“The cabin just next door to the main cabin, about 12 feet away, became the primary suite and the one next to that—a building that was once a tractor garage—became the guest primary suite,” Dyer explains. “The bigger barn structure became a 2-story quarters that we dubbed the kids dorm. It has a spiral staircase going up to sleeping areas, couches that fold out and a bathroom with two showers. There’s a big covered deck on that building with a hammock and another bifold wall system.”

The private porch on the kids dorm overlooks a stocked pond and beach area. An old garage about 900 feet away from the other buildings, near the entrance to the property, was converted to a maintenance shed and fly shop, where a tractor and other caretaker and property-management equipment are stored.

“The owner’s original intention was to detach,” Dyer recalls. “He didn’t really want to have any technology but just wanted to make it functional and energy efficient. But the more he was out there, the more he got to love it and started thinking things like, ‘well, I do need Wi-Fi.’ Getting internet out there was a feat, but we got it done.”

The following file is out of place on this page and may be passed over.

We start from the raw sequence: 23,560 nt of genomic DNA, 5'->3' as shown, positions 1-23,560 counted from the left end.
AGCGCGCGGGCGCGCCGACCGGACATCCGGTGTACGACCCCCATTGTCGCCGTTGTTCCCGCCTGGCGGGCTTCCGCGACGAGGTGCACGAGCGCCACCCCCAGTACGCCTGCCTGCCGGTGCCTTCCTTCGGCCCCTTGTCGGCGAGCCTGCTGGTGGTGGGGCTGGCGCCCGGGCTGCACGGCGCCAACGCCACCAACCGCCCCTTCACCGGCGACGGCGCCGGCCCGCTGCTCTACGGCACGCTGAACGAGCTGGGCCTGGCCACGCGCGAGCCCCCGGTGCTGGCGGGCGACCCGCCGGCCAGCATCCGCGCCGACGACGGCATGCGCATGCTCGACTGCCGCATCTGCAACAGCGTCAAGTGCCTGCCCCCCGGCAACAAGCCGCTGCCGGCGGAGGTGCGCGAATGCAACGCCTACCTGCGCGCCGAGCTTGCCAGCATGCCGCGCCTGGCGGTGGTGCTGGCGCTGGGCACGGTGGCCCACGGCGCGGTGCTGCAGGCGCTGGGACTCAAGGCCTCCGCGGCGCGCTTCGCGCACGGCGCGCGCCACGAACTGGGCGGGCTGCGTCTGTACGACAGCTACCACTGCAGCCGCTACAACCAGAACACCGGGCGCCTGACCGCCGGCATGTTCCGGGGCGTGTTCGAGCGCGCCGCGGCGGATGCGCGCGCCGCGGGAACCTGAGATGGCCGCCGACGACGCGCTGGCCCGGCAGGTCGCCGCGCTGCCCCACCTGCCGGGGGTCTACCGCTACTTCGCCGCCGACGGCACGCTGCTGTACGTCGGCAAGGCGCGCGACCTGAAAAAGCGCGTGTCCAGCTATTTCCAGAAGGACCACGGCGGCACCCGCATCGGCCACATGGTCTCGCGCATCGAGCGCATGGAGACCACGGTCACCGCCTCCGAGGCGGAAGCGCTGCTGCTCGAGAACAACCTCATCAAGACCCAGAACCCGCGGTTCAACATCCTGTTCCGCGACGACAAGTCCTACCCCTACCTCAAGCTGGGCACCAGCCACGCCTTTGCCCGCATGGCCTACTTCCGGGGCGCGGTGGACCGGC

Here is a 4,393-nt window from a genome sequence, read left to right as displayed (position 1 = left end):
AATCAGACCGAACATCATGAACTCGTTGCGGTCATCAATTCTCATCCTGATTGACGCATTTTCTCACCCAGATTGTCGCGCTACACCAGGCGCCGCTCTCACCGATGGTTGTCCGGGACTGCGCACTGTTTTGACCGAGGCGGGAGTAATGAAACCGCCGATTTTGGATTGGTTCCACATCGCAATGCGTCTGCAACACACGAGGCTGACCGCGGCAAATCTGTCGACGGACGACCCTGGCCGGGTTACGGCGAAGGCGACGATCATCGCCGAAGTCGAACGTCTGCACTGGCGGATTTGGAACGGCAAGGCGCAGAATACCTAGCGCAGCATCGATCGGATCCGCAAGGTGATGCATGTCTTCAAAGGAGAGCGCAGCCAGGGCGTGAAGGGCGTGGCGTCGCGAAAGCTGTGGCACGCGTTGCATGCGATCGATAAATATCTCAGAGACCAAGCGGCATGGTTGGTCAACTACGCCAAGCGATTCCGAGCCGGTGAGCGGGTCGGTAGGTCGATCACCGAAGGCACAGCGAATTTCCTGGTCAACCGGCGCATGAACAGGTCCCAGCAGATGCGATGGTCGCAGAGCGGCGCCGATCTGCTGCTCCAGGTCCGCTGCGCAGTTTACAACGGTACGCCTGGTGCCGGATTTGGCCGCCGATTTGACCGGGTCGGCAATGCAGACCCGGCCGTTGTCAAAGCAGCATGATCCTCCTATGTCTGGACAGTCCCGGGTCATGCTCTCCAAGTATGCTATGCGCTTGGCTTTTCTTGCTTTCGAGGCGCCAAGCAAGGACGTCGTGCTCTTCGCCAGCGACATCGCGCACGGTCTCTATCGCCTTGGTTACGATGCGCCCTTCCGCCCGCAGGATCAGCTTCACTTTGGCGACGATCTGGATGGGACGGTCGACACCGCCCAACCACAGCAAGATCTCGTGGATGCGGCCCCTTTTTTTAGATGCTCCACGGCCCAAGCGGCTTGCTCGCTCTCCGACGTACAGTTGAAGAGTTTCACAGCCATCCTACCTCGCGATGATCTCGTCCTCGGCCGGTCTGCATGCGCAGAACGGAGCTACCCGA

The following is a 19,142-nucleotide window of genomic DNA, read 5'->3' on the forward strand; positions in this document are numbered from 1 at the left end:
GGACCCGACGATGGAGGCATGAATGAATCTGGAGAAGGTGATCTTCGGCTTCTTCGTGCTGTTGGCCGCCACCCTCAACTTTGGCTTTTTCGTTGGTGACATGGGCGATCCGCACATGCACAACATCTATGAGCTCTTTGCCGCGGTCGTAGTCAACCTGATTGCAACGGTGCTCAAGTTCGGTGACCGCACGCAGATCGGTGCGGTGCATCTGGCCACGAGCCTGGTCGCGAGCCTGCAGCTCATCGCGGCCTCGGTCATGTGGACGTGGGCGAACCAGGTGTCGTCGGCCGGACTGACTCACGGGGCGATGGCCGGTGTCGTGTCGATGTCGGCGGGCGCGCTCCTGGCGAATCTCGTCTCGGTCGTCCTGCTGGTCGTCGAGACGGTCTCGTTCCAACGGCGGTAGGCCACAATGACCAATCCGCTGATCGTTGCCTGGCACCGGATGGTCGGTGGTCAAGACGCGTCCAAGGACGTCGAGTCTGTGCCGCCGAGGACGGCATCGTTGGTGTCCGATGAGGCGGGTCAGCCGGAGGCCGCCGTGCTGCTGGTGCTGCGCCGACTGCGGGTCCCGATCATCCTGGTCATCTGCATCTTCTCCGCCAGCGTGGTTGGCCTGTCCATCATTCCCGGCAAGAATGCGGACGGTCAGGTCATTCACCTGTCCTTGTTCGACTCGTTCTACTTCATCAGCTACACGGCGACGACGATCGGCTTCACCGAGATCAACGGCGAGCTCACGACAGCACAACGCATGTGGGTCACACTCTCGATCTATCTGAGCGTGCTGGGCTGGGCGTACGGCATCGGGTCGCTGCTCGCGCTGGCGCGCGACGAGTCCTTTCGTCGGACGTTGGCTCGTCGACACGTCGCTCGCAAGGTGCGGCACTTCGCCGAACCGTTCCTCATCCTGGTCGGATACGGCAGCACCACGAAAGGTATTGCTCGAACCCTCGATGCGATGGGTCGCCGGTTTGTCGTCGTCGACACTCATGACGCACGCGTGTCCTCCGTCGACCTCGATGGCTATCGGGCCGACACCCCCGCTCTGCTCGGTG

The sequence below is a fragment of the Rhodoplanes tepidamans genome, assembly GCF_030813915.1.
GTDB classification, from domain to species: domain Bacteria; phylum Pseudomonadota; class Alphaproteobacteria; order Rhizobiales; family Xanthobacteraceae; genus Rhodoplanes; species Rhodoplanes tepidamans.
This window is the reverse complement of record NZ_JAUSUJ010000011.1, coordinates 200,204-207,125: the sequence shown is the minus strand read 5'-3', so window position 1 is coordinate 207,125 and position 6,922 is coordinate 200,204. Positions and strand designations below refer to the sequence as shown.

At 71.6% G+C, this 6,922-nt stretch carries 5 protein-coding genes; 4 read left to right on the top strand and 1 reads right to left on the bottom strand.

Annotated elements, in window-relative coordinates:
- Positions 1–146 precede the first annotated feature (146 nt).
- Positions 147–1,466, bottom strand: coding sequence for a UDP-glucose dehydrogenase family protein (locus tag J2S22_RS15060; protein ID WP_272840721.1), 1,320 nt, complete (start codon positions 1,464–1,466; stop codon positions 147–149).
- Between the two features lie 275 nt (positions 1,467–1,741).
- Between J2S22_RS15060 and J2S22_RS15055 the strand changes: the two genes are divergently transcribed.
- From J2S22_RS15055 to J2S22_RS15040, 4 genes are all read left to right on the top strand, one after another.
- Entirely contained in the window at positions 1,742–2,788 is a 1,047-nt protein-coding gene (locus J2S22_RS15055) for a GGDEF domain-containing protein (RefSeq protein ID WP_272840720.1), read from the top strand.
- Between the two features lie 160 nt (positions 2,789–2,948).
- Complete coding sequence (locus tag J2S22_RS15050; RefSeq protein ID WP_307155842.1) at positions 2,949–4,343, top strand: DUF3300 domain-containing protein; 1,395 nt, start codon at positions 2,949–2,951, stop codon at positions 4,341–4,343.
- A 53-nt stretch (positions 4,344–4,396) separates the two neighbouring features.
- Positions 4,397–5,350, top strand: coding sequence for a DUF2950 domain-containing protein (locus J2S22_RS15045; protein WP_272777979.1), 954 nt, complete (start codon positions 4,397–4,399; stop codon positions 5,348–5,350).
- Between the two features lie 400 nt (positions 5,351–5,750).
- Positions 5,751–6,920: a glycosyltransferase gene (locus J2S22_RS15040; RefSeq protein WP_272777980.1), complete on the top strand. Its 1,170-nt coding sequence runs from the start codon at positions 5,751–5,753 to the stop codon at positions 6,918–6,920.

As the project went on, there were additions to the scope here and there to make the place more luxurious and inviting. There is even a small yoga studio on the property.

“When the owner asked about putting in a yoga studio, I thought about the little cabin I used to see driving past a dilapidated lumberyard,” Dyer says. “I’d seen it for years with a for-sale sign out front. I pulled up one day and asked what they wanted for it, and the person said if I could come up with $3,000 and take it off his yard, I could have it. I inspected the moisture content to make sure it wasn’t dry rotted, then rented an 18-wheeler, drove it out and set it in place. We put in another folding patio door system and installed a deck so you can face the river and get your yoga on.”


There were many expected challenges on a project like this. The buildings themselves were built in very different ways in very different time periods, so achieving a sense of unity was difficult enough, and sometimes it was a challenge just to bring these old cabins up to basic standards.

“They were all constructed at different times, some in the 1950s, some in the 1960s and some in the 1980s,” Dyer says. “One building was stacked on rocks, so that foundation was trash and it needed different attention than the others. Structurally, there were parts that needed attention. We were undermining foundations to get structural point loads. Like, oh, I can’t believe that log held a roof up for 60 years! In that case, we had to put a steel column in and put a log wrap around it to maintain the aesthetic but make it work.”

PHOTOS: Meagan Larsen Photography

About the Author

Jim Schneider, LEED AP
Jim Schneider, LEED AP, has worked in the design and construction industry for almost 20 years. He writes about architecture, sustainability and construction from Denver.